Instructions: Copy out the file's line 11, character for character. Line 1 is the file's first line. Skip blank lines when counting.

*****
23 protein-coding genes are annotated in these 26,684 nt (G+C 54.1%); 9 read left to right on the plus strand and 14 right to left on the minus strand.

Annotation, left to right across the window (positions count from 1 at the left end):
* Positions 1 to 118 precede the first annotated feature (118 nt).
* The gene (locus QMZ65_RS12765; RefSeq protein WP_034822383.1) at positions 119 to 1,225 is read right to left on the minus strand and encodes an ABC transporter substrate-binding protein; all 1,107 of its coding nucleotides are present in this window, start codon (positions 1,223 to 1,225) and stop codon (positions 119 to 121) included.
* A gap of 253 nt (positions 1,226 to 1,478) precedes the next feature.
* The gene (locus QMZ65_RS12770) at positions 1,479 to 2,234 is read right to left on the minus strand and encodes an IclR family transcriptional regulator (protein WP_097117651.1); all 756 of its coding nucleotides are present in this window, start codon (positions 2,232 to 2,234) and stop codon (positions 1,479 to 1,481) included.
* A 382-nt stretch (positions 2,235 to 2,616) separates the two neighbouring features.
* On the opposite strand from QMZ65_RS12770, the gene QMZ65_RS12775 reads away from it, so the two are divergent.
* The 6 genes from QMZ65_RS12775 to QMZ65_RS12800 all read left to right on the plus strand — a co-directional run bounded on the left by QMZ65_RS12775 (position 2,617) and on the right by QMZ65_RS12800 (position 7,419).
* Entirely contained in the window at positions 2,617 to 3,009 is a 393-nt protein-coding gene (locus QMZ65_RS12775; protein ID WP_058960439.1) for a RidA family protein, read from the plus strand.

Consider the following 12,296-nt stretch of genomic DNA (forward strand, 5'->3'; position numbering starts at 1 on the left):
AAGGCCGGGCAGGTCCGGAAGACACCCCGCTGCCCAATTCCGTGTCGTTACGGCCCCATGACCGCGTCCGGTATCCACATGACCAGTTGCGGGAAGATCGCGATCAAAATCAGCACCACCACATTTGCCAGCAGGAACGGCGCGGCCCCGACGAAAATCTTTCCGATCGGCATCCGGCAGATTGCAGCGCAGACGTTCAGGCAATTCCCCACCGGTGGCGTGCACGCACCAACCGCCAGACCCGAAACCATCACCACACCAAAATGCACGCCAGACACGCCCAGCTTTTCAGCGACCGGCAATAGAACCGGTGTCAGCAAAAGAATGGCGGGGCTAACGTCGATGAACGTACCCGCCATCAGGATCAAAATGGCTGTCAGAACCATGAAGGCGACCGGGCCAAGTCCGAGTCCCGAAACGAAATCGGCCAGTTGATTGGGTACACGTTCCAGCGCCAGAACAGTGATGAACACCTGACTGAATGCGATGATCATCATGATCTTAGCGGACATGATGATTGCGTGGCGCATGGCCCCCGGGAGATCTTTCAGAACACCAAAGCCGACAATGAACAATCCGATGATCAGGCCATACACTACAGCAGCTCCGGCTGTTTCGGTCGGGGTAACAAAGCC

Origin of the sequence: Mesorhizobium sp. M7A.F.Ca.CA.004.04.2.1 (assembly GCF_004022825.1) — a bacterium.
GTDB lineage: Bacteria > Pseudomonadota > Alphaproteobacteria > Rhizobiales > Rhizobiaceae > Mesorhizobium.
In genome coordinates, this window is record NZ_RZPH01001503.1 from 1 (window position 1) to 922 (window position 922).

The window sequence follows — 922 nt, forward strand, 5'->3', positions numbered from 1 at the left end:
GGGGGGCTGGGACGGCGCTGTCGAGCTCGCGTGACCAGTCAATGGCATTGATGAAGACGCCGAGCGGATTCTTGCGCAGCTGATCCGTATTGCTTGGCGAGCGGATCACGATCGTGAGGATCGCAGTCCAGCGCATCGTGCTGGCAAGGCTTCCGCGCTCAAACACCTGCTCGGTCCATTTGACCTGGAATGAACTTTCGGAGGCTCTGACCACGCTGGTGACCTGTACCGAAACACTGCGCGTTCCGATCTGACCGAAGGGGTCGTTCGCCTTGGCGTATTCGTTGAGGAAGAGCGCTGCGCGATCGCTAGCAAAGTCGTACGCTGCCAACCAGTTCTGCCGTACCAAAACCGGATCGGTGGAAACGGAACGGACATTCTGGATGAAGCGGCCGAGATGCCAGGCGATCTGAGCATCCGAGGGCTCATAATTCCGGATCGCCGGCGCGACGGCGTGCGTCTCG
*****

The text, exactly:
Consider the following 12,296-nt stretch of genomic DNA (forward strand, 5'->3'; position numbering starts at 1 on the left):